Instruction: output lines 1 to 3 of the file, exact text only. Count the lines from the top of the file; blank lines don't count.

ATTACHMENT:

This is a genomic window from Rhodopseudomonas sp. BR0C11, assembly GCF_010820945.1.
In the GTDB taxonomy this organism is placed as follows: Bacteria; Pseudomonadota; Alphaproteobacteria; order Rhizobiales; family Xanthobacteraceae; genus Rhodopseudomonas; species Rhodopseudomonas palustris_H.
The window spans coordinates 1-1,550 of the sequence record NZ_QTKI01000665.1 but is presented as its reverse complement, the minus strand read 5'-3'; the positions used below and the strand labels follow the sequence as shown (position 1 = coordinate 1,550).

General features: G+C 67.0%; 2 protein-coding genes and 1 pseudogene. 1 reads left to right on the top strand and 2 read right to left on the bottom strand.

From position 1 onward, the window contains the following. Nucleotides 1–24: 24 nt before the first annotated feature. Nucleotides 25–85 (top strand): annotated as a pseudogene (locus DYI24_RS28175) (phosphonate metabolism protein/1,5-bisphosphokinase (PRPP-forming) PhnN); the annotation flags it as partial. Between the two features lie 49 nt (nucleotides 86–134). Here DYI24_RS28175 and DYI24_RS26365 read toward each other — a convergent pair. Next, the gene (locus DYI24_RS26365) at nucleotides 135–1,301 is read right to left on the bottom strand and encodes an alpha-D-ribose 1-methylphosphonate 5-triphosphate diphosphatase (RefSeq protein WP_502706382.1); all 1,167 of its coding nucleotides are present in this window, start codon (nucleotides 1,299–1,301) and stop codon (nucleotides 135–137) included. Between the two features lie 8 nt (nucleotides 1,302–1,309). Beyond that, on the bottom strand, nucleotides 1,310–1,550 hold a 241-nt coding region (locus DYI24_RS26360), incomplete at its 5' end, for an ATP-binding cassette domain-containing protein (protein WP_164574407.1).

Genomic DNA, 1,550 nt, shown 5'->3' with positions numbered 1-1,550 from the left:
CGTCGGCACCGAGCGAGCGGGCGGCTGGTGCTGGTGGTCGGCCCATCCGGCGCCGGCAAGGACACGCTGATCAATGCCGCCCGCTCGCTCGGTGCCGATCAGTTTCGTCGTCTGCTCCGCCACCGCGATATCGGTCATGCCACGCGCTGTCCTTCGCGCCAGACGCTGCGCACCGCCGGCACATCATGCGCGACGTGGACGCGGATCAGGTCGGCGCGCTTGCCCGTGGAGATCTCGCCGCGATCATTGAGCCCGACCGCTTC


This is a genomic window from Rhodopseudomonas sp. BR0C11, assembly GCF_010820945.1.
In the GTDB taxonomy this organism is placed as follows: Bacteria; Pseudomonadota; Alphaproteobacteria; order Rhizobiales; family Xanthobacteraceae; genus Rhodopseudomonas; species Rhodopseudomonas palustris_H.
The window spans coordinates 1-1,550 of the sequence record NZ_QTKI01000665.1 but is presented as its reverse complement, the minus strand read 5'-3'; the positions used below and the strand labels follow the sequence as shown (position 1 = coordinate 1,550).